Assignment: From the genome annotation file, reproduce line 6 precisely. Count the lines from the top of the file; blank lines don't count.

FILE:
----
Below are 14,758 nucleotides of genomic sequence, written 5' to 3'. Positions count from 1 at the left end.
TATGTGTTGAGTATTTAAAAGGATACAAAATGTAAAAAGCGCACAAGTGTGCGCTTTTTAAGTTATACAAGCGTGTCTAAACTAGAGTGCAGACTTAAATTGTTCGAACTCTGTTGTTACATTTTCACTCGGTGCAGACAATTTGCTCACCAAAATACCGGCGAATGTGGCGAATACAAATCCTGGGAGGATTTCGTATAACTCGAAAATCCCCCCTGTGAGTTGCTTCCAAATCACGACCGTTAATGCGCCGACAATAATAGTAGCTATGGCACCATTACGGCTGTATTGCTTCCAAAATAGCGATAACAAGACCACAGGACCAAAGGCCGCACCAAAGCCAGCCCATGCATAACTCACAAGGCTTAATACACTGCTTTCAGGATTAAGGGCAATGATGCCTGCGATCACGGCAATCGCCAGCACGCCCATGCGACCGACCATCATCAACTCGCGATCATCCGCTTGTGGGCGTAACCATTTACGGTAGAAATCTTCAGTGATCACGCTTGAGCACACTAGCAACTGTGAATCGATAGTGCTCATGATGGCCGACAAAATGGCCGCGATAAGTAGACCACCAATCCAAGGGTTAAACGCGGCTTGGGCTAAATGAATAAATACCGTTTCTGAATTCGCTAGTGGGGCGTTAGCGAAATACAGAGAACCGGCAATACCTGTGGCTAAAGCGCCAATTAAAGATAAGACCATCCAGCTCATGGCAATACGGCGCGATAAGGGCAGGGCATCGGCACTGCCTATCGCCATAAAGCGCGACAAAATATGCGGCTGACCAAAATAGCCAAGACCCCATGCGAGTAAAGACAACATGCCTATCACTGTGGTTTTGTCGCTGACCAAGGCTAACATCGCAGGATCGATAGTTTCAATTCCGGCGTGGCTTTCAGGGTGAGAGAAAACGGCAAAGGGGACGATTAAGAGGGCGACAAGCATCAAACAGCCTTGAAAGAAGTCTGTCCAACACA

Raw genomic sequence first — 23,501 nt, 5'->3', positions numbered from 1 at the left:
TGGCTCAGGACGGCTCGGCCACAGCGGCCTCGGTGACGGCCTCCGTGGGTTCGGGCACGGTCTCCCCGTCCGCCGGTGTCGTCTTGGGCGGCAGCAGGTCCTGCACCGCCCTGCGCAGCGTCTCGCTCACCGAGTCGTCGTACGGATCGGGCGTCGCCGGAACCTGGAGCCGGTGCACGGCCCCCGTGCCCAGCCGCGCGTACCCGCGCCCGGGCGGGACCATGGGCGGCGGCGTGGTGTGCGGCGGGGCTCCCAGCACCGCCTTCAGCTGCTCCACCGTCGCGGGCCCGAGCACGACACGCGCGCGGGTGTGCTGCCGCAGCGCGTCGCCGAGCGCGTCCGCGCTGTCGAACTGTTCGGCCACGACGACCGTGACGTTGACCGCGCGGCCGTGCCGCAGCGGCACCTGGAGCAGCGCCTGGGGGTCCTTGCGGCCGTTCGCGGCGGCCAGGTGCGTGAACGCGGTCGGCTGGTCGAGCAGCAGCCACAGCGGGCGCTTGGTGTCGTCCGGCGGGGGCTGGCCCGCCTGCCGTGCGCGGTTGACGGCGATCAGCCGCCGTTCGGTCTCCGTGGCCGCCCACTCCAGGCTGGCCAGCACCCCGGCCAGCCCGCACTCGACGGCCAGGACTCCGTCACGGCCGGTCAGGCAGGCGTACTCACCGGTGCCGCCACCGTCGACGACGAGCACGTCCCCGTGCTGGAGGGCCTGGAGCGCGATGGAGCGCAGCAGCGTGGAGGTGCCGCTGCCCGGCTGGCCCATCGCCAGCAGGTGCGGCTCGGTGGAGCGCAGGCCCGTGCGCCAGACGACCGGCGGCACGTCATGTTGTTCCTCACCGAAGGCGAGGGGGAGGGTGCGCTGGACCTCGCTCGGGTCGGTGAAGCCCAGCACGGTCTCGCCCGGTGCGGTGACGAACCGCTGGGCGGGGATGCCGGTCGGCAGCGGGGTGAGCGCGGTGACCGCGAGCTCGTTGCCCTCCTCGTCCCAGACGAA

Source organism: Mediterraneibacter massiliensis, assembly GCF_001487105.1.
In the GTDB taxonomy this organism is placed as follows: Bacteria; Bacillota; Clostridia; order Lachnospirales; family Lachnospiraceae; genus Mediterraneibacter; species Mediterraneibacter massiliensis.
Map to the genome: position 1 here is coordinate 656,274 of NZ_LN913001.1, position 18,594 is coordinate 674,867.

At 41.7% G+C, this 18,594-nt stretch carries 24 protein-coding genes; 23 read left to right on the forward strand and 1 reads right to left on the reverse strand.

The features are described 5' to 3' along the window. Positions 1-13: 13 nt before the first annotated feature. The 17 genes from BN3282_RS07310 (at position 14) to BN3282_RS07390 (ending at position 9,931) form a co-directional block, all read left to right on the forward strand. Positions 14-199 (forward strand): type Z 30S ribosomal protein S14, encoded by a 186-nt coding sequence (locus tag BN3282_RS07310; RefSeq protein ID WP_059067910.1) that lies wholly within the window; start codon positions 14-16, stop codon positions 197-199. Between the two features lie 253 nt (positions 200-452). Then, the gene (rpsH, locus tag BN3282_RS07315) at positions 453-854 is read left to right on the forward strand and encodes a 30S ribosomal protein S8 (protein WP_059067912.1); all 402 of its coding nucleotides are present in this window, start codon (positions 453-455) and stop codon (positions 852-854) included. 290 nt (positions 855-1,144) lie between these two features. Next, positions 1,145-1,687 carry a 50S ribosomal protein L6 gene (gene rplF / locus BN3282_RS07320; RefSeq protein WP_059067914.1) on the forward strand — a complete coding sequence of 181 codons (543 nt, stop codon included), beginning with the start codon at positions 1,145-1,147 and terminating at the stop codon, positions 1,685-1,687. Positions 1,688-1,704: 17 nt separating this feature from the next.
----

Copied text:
In the GTDB taxonomy this organism is placed as follows: Bacteria; Bacillota; Clostridia; order Lachnospirales; family Lachnospiraceae; genus Mediterraneibacter; species Mediterraneibacter massiliensis.